Siberian Cold by Studio In
Opinion by Richard Baird Posted 12 March 2012
Siberian Cold is a Russian vodka brand made using water which has passed through the soils of a region that frequently endures temperatures of -67°. Owned and distributed by Moscow based MosOblAlkogol and designed by Studio In the bottles and labels utilise a combination of frosted glass, a reflective print treatment and sharp illustrative detail to capture the harsh and icy landscape of Siberia.
“STUDIOIN developed a new brand image of the “Siberian cold” for the company “MosOblAlkogol.” We were able to convey the character of vodka, successfully combining facts and feelings. The historical fact of -67 degrees, as the lowest temperature recorded in February 1933 in Oymyakon not break the Russian spirit, seasoned by centuries in the Siberian soil. Well, a strong friendship and warm fellowship is a place even at low temperatures. As a result, the label conveys a sense of strength drink regardless of the season. These “Siberian frosts” are able to smooth out any anomalies and balance of nature, whether it’s exhausting heat or cold winter. bright contrasting writing the names, graphically illustration, frost on the bottle in the form of taiga forests give the product identity and brand on the shelf.” – Studio In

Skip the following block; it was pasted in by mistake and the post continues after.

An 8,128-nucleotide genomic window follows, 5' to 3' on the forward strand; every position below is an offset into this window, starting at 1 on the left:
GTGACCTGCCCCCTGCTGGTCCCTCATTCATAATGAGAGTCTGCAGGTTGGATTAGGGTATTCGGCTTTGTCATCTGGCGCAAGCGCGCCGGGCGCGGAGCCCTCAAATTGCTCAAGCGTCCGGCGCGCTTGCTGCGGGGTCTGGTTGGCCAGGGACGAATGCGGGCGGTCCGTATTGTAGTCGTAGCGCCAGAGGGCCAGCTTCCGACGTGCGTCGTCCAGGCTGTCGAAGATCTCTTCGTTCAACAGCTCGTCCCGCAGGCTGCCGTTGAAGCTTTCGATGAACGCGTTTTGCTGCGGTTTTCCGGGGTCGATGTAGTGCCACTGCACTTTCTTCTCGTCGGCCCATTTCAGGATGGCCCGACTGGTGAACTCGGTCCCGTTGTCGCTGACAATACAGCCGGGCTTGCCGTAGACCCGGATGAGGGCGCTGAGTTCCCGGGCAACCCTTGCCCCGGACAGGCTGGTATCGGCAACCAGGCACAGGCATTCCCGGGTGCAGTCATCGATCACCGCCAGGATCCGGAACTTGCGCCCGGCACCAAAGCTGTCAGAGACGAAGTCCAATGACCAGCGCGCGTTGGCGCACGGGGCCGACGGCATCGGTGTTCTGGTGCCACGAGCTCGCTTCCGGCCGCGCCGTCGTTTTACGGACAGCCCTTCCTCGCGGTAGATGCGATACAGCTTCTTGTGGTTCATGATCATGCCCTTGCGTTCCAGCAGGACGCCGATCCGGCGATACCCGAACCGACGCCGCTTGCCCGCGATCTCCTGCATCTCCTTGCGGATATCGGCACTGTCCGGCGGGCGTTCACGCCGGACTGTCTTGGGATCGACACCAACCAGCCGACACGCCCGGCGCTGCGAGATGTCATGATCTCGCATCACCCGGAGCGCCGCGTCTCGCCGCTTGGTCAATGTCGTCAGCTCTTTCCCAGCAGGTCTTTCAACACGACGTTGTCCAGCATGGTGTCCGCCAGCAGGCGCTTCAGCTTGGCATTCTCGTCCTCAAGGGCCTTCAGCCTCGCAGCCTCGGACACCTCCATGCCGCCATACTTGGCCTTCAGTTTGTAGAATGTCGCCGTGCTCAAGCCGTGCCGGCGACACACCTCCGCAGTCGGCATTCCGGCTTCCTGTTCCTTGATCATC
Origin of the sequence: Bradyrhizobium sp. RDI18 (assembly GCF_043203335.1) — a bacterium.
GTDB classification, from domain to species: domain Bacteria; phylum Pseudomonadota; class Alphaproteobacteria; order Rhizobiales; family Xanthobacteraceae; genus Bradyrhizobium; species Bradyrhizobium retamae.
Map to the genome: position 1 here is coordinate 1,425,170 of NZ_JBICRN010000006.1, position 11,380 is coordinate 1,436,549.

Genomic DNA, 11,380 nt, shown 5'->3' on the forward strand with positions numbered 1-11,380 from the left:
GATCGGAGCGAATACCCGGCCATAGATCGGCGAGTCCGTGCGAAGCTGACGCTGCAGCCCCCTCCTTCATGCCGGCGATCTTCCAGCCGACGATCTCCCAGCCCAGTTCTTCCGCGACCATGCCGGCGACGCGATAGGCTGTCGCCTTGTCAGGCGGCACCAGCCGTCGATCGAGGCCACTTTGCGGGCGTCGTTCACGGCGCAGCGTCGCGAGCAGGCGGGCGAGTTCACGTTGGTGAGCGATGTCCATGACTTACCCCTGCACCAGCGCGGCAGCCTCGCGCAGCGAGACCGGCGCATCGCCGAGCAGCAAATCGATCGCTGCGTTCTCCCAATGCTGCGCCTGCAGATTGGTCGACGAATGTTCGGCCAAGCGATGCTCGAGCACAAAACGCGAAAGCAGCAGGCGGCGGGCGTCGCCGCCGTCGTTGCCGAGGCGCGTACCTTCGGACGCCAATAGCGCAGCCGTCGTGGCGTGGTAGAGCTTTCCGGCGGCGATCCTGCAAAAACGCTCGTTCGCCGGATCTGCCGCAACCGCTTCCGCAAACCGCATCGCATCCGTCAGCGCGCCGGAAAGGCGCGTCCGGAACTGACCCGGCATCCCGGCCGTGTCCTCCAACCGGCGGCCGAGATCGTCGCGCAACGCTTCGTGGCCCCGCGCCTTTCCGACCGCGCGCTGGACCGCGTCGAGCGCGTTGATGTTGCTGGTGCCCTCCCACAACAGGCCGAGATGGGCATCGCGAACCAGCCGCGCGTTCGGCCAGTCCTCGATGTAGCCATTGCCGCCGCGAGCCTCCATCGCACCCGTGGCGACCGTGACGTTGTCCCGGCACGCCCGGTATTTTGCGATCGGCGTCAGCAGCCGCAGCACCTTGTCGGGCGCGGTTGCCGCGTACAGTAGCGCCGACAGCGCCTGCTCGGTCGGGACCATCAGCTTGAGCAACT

I really like the idea and visual narrative behind this project and its neat juxtaposition of hostile, freezing environment set against the warmth of human spirit and friendship, a contrast that could perhaps also extend to the burning strength of chilled vodka. This sense of cold travels through a white, navy and icy blue colour palette and a frosted dual detail across the structural design that utilises the fractal-like silhouette of trees to give the impression of expanding frost across the bottle. A changing mountainous background framed by a consistent wooded foreground in conjunction with warmer highlights successfully differentiates the three varieties and delivers a more story focused proposition that should stand out against the more straightforward premium aesthetics of the category.
The logo-type’s bold vertical height works well next to the mixed weight and stacked layout of the accompanying type but suffers from some awkward letter-spacing and counter space issues, a dotted divider splits this content and carries with it cues reminiscent of postage stamps adding a subtle exported charactersitic. The disk set into the top half of the bottle introduces a straightforward seal-like and quality focused sensibility further reinforced by an embossed snow-flake detail that is perhaps a little contrived but certainly lends itself well to the theme.